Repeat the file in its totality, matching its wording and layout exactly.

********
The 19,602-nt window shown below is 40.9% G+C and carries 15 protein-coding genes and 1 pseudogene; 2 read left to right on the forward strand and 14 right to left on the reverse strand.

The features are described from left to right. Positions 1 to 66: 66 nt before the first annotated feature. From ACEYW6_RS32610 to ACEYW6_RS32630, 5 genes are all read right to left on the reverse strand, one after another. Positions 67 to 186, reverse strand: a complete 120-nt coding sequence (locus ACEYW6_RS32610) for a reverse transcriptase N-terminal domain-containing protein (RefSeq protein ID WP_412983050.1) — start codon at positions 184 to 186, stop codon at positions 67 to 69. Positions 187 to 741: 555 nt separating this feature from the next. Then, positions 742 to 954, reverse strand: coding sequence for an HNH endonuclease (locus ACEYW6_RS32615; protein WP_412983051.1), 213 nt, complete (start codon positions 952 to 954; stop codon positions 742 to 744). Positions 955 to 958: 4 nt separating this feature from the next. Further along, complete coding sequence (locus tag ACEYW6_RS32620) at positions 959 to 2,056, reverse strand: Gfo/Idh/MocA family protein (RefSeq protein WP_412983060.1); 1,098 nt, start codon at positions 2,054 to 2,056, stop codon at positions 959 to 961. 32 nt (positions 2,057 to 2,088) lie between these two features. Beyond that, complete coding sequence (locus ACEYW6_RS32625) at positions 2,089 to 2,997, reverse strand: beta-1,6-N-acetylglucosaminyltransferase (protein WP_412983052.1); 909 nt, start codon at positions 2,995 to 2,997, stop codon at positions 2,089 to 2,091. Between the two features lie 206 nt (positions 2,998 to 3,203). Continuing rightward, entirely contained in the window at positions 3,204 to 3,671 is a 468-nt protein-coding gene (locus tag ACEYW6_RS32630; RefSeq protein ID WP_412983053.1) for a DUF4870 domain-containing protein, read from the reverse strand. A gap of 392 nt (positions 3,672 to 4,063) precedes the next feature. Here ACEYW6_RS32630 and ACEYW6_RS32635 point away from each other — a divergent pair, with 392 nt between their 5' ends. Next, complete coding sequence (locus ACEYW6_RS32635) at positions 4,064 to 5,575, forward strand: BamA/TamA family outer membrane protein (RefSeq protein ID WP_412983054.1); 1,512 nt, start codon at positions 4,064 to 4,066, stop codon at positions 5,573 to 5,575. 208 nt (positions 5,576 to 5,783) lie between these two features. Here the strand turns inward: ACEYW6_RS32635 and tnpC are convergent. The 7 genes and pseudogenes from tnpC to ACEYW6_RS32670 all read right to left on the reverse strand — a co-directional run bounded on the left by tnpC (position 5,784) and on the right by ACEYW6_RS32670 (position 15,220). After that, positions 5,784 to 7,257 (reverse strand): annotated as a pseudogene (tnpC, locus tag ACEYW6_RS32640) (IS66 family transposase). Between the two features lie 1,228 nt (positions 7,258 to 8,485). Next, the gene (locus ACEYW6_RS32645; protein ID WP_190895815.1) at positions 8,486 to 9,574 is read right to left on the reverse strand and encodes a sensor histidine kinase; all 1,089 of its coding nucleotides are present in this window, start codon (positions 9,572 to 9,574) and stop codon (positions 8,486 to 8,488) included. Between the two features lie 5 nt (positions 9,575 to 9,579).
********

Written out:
The 19,602-nt window shown below is 40.9% G+C and carries 15 protein-coding genes and 1 pseudogene; 2 read left to right on the forward strand and 14 right to left on the reverse strand.

The features are described from left to right. Positions 1 to 66: 66 nt before the first annotated feature. From ACEYW6_RS32610 to ACEYW6_RS32630, 5 genes are all read right to left on the reverse strand, one after another. Positions 67 to 186, reverse strand: a complete 120-nt coding sequence (locus ACEYW6_RS32610) for a reverse transcriptase N-terminal domain-containing protein (RefSeq protein ID WP_412983050.1) — start codon at positions 184 to 186, stop codon at positions 67 to 69. Positions 187 to 741: 555 nt separating this feature from the next. Then, positions 742 to 954, reverse strand: coding sequence for an HNH endonuclease (locus ACEYW6_RS32615; protein WP_412983051.1), 213 nt, complete (start codon positions 952 to 954; stop codon positions 742 to 744). Positions 955 to 958: 4 nt separating this feature from the next. Further along, complete coding sequence (locus tag ACEYW6_RS32620) at positions 959 to 2,056, reverse strand: Gfo/Idh/MocA family protein (RefSeq protein WP_412983060.1); 1,098 nt, start codon at positions 2,054 to 2,056, stop codon at positions 959 to 961. 32 nt (positions 2,057 to 2,088) lie between these two features. Beyond that, complete coding sequence (locus ACEYW6_RS32625) at positions 2,089 to 2,997, reverse strand: beta-1,6-N-acetylglucosaminyltransferase (protein WP_412983052.1); 909 nt, start codon at positions 2,995 to 2,997, stop codon at positions 2,089 to 2,091. Between the two features lie 206 nt (positions 2,998 to 3,203). Continuing rightward, entirely contained in the window at positions 3,204 to 3,671 is a 468-nt protein-coding gene (locus tag ACEYW6_RS32630; RefSeq protein ID WP_412983053.1) for a DUF4870 domain-containing protein, read from the reverse strand. A gap of 392 nt (positions 3,672 to 4,063) precedes the next feature. Here ACEYW6_RS32630 and ACEYW6_RS32635 point away from each other — a divergent pair, with 392 nt between their 5' ends. Next, complete coding sequence (locus ACEYW6_RS32635) at positions 4,064 to 5,575, forward strand: BamA/TamA family outer membrane protein (RefSeq protein ID WP_412983054.1); 1,512 nt, start codon at positions 4,064 to 4,066, stop codon at positions 5,573 to 5,575. 208 nt (positions 5,576 to 5,783) lie between these two features. Here the strand turns inward: ACEYW6_RS32635 and tnpC are convergent. The 7 genes and pseudogenes from tnpC to ACEYW6_RS32670 all read right to left on the reverse strand — a co-directional run bounded on the left by tnpC (position 5,784) and on the right by ACEYW6_RS32670 (position 15,220). After that, positions 5,784 to 7,257 (reverse strand): annotated as a pseudogene (tnpC, locus tag ACEYW6_RS32640) (IS66 family transposase). Between the two features lie 1,228 nt (positions 7,258 to 8,485). Next, the gene (locus ACEYW6_RS32645; protein ID WP_190895815.1) at positions 8,486 to 9,574 is read right to left on the reverse strand and encodes a sensor histidine kinase; all 1,089 of its coding nucleotides are present in this window, start codon (positions 9,572 to 9,574) and stop codon (positions 8,486 to 8,488) included. Between the two features lie 5 nt (positions 9,575 to 9,579).